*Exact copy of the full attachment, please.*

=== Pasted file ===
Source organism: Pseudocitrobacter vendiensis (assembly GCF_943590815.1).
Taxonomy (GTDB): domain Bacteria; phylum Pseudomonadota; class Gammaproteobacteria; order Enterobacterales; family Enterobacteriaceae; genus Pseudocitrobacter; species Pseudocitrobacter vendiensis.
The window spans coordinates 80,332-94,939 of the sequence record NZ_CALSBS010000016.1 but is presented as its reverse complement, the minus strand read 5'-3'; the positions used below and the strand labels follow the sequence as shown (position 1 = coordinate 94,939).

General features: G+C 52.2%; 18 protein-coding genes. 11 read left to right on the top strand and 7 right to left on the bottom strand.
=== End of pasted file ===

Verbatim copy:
Source organism: Pseudocitrobacter vendiensis (assembly GCF_943590815.1).
Taxonomy (GTDB): domain Bacteria; phylum Pseudomonadota; class Gammaproteobacteria; order Enterobacterales; family Enterobacteriaceae; genus Pseudocitrobacter; species Pseudocitrobacter vendiensis.
The window spans coordinates 80,332-94,939 of the sequence record NZ_CALSBS010000016.1 but is presented as its reverse complement, the minus strand read 5'-3'; the positions used below and the strand labels follow the sequence as shown (position 1 = coordinate 94,939).

General features: G+C 52.2%; 18 protein-coding genes. 11 read left to right on the top strand and 7 right to left on the bottom strand.